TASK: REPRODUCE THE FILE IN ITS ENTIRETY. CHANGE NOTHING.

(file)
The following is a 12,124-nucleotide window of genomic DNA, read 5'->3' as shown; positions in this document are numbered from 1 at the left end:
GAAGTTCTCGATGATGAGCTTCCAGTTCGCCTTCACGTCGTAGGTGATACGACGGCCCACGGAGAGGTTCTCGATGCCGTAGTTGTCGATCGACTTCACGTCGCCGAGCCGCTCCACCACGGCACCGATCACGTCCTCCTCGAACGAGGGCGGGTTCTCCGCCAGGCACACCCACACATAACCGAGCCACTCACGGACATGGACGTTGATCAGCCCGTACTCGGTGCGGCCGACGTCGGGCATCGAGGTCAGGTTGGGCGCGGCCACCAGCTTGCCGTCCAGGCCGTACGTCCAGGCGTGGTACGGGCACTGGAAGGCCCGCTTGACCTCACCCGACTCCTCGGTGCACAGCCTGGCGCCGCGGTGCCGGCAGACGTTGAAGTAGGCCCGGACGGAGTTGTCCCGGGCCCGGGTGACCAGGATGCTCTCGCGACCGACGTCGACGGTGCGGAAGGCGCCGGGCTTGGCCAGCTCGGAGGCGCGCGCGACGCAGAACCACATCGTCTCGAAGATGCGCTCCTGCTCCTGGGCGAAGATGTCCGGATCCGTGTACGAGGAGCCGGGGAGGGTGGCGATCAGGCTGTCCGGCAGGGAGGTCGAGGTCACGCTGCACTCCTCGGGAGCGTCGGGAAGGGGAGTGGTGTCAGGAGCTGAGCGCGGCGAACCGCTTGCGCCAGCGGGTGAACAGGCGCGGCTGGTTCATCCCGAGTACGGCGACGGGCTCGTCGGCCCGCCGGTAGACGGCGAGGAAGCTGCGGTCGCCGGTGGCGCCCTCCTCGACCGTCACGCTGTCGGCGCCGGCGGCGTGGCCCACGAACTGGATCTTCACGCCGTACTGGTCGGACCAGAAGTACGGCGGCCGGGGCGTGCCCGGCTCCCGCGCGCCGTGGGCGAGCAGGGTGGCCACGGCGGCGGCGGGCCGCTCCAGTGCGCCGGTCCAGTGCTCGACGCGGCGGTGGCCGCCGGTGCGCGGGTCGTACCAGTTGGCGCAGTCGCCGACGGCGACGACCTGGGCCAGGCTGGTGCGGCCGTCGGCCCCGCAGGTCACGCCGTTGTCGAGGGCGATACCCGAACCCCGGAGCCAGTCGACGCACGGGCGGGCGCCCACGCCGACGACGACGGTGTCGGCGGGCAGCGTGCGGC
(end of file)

The following is a 12,124-nucleotide window of genomic DNA, read 5'->3' as shown; positions in this document are numbered from 1 at the left end:
GAAGTTCTCGATGATGAGCTTCCAGTTCGCCTTCACGTCGTAGGTGATACGACGGCCCACGGAGAGGTTCTCGATGCCGTAGTTGTCGATCGACTTCACGTCGCCGAGCCGCTCCACCACGGCACCGATCACGTCCTCCTCGAACGAGGGCGGGTTCTCCGCCAGGCACACCCACACATAACCGAGCCACTCACGGACATGGACGTTGATCAGCCCGTACTCGGTGCGGCCGACGTCGGGCATCGAGGTCAGGTTGGGCGCGGCCACCAGCTTGCCGTCCAGGCCGTACGTCCAGGCGTGGTACGGGCACTGGAAGGCCCGCTTGACCTCACCCGACTCCTCGGTGCACAGCCTGGCGCCGCGGTGCCGGCAGACGTTGAAGTAGGCCCGGACGGAGTTGTCCCGGGCCCGGGTGACCAGGATGCTCTCGCGACCGACGTCGACGGTGCGGAAGGCGCCGGGCTTGGCCAGCTCGGAGGCGCGCGCGACGCAGAACCACATCGTCTCGAAGATGCGCTCCTGCTCCTGGGCGAAGATGTCCGGATCCGTGTACGAGGAGCCGGGGAGGGTGGCGATCAGGCTGTCCGGCAGGGAGGTCGAGGTCACGCTGCACTCCTCGGGAGCGTCGGGAAGGGGAGTGGTGTCAGGAGCTGAGCGCGGCGAACCGCTTGCGCCAGCGGGTGAACAGGCGCGGCTGGTTCATCCCGAGTACGGCGACGGGCTCGTCGGCCCGCCGGTAGACGGCGAGGAAGCTGCGGTCGCCGGTGGCGCCCTCCTCGACCGTCACGCTGTCGGCGCCGGCGGCGTGGCCCACGAACTGGATCTTCACGCCGTACTGGTCGGACCAGAAGTACGGCGGCCGGGGCGTGCCCGGCTCCCGCGCGCCGTGGGCGAGCAGGGTGGCCACGGCGGCGGCGGGCCGCTCCAGTGCGCCGGTCCAGTGCTCGACGCGGCGGTGGCCGCCGGTGCGCGGGTCGTACCAGTTGGCGCAGTCGCCGACGGCGACGACCTGGGCCAGGCTGGTGCGGCCGTCGGCCCCGCAGGTCACGCCGTTGTCGAGGGCGATACCCGAACCCCGGAGCCAGTCGACGCACGGGCGGGCGCCCACGCCGACGACGACGGTGTCGGCGGGCAGCGTGCGGC